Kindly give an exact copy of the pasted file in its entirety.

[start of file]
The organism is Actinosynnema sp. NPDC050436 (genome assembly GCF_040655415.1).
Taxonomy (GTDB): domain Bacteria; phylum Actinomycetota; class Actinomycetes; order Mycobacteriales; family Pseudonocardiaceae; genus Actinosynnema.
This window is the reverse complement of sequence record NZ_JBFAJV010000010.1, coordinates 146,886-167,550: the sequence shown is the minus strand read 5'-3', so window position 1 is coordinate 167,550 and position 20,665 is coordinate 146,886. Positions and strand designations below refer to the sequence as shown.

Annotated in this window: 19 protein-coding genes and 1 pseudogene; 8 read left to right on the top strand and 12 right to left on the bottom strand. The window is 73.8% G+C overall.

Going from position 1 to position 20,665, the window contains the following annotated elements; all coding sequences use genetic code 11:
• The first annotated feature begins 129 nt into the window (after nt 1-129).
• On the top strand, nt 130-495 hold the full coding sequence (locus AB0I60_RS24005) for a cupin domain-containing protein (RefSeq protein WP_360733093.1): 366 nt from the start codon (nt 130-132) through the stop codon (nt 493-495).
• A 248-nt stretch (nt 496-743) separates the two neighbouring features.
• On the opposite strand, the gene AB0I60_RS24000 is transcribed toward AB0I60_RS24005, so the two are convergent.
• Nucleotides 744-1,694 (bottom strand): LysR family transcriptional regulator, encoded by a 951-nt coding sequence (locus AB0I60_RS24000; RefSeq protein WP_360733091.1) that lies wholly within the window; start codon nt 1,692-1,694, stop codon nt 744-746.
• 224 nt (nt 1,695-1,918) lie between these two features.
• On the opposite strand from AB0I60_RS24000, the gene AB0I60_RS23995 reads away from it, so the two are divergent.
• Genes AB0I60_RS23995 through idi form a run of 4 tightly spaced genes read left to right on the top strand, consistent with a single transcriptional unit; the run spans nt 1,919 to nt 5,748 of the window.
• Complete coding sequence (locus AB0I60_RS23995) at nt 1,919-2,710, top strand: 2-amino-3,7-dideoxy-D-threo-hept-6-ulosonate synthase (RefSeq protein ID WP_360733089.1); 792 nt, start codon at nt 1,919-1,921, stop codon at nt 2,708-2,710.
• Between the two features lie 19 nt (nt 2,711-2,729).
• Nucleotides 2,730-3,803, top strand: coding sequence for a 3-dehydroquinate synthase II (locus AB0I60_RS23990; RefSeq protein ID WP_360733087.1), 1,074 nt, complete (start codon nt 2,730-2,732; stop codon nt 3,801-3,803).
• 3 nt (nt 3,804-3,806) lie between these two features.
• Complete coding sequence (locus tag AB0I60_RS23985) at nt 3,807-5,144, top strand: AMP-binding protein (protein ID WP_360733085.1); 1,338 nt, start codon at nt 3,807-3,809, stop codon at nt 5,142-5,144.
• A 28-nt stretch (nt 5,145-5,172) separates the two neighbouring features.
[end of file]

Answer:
The organism is Actinosynnema sp. NPDC050436 (genome assembly GCF_040655415.1).
Taxonomy (GTDB): domain Bacteria; phylum Actinomycetota; class Actinomycetes; order Mycobacteriales; family Pseudonocardiaceae; genus Actinosynnema.
This window is the reverse complement of sequence record NZ_JBFAJV010000010.1, coordinates 146,886-167,550: the sequence shown is the minus strand read 5'-3', so window position 1 is coordinate 167,550 and position 20,665 is coordinate 146,886. Positions and strand designations below refer to the sequence as shown.

Annotated in this window: 19 protein-coding genes and 1 pseudogene; 8 read left to right on the top strand and 12 right to left on the bottom strand. The window is 73.8% G+C overall.

Going from position 1 to position 20,665, the window contains the following annotated elements; all coding sequences use genetic code 11:
• The first annotated feature begins 129 nt into the window (after nt 1-129).
• On the top strand, nt 130-495 hold the full coding sequence (locus AB0I60_RS24005) for a cupin domain-containing protein (RefSeq protein WP_360733093.1): 366 nt from the start codon (nt 130-132) through the stop codon (nt 493-495).
• A 248-nt stretch (nt 496-743) separates the two neighbouring features.
• On the opposite strand, the gene AB0I60_RS24000 is transcribed toward AB0I60_RS24005, so the two are convergent.
• Nucleotides 744-1,694 (bottom strand): LysR family transcriptional regulator, encoded by a 951-nt coding sequence (locus AB0I60_RS24000; RefSeq protein WP_360733091.1) that lies wholly within the window; start codon nt 1,692-1,694, stop codon nt 744-746.
• 224 nt (nt 1,695-1,918) lie between these two features.
• On the opposite strand from AB0I60_RS24000, the gene AB0I60_RS23995 reads away from it, so the two are divergent.
• Genes AB0I60_RS23995 through idi form a run of 4 tightly spaced genes read left to right on the top strand, consistent with a single transcriptional unit; the run spans nt 1,919 to nt 5,748 of the window.
• Complete coding sequence (locus AB0I60_RS23995) at nt 1,919-2,710, top strand: 2-amino-3,7-dideoxy-D-threo-hept-6-ulosonate synthase (RefSeq protein ID WP_360733089.1); 792 nt, start codon at nt 1,919-1,921, stop codon at nt 2,708-2,710.
• Between the two features lie 19 nt (nt 2,711-2,729).
• Nucleotides 2,730-3,803, top strand: coding sequence for a 3-dehydroquinate synthase II (locus AB0I60_RS23990; RefSeq protein ID WP_360733087.1), 1,074 nt, complete (start codon nt 2,730-2,732; stop codon nt 3,801-3,803).
• 3 nt (nt 3,804-3,806) lie between these two features.
• Complete coding sequence (locus tag AB0I60_RS23985) at nt 3,807-5,144, top strand: AMP-binding protein (protein ID WP_360733085.1); 1,338 nt, start codon at nt 3,807-3,809, stop codon at nt 5,142-5,144.
• A 28-nt stretch (nt 5,145-5,172) separates the two neighbouring features.